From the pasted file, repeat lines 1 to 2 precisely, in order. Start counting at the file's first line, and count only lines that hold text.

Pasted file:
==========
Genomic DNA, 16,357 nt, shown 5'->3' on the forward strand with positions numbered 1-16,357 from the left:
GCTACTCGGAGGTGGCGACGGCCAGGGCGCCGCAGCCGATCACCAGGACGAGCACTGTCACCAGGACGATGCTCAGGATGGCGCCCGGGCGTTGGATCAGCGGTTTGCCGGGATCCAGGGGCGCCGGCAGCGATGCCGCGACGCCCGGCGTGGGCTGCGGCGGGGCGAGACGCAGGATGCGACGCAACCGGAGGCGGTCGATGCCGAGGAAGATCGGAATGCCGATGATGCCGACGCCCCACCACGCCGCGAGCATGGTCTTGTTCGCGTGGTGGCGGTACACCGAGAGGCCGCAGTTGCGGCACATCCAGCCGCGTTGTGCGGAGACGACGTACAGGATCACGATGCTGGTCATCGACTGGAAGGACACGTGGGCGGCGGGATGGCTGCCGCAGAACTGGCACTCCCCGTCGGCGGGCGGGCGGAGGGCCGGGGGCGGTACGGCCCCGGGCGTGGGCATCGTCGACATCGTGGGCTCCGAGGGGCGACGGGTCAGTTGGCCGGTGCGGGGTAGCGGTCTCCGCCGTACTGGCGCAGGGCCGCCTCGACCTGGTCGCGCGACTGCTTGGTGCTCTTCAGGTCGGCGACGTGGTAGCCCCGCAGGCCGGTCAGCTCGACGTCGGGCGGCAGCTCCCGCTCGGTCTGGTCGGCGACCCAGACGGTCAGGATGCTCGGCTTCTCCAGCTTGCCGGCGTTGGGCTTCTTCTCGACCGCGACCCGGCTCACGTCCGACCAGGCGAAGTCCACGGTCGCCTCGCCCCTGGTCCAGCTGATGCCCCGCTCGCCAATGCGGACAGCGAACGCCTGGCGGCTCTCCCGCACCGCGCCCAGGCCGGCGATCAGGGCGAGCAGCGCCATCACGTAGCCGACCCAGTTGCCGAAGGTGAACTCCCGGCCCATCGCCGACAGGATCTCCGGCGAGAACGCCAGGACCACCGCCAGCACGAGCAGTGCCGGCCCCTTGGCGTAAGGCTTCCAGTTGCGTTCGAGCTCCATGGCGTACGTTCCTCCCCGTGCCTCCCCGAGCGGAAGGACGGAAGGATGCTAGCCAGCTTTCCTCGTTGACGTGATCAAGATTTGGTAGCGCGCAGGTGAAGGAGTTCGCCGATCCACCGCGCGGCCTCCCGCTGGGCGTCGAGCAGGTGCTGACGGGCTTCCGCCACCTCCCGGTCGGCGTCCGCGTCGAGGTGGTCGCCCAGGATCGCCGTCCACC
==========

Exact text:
Genomic DNA, 16,357 nt, shown 5'->3' on the forward strand with positions numbered 1-16,357 from the left:
GCTACTCGGAGGTGGCGACGGCCAGGGCGCCGCAGCCGATCACCAGGACGAGCACTGTCACCAGGACGATGCTCAGGATGGCGCCCGGGCGTTGGATCAGCGGTTTGCCGGGATCCAGGGGCGCCGGCAGCGATGCCGCGACGCCCGGCGTGGGCTGCGGCGGGGCGAGACGCAGGATGCGACGCAACCGGAGGCGGTCGATGCCGAGGAAGATCGGAATGCCGATGATGCCGACGCCCCACCACGCCGCGAGCATGGTCTTGTTCGCGTGGTGGCGGTACACCGAGAGGCCGCAGTTGCGGCACATCCAGCCGCGTTGTGCGGAGACGACGTACAGGATCACGATGCTGGTCATCGACTGGAAGGACACGTGGGCGGCGGGATGGCTGCCGCAGAACTGGCACTCCCCGTCGGCGGGCGGGCGGAGGGCCGGGGGCGGTACGGCCCCGGGCGTGGGCATCGTCGACATCGTGGGCTCCGAGGGGCGACGGGTCAGTTGGCCGGTGCGGGGTAGCGGTCTCCGCCGTACTGGCGCAGGGCCGCCTCGACCTGGTCGCGCGACTGCTTGGTGCTCTTCAGGTCGGCGACGTGGTAGCCCCGCAGGCCGGTCAGCTCGACGTCGGGCGGCAGCTCCCGCTCGGTCTGGTCGGCGACCCAGACGGTCAGGATGCTCGGCTTCTCCAGCTTGCCGGCGTTGGGCTTCTTCTCGACCGCGACCCGGCTCACGTCCGACCAGGCGAAGTCCACGGTCGCCTCGCCCCTGGTCCAGCTGATGCCCCGCTCGCCAATGCGGACAGCGAACGCCTGGCGGCTCTCCCGCACCGCGCCCAGGCCGGCGATCAGGGCGAGCAGCGCCATCACGTAGCCGACCCAGTTGCCGAAGGTGAACTCCCGGCCCATCGCCGACAGGATCTCCGGCGAGAACGCCAGGACCACCGCCAGCACGAGCAGTGCCGGCCCCTTGGCGTAAGGCTTCCAGTTGCGTTCGAGCTCCATGGCGTACGTTCCTCCCCGTGCCTCCCCGAGCGGAAGGACGGAAGGATGCTAGCCAGCTTTCCTCGTTGACGTGATCAAGATTTGGTAGCGCGCAGGTGAAGGAGTTCGCCGATCCACCGCGCGGCCTCCCGCTGGGCGTCGAGCAGGTGCTGACGGGCTTCCGCCACCTCCCGGTCGGCGTCCGCGTCGAGGTGGTCGCCCAGGATCGCCGTCCACC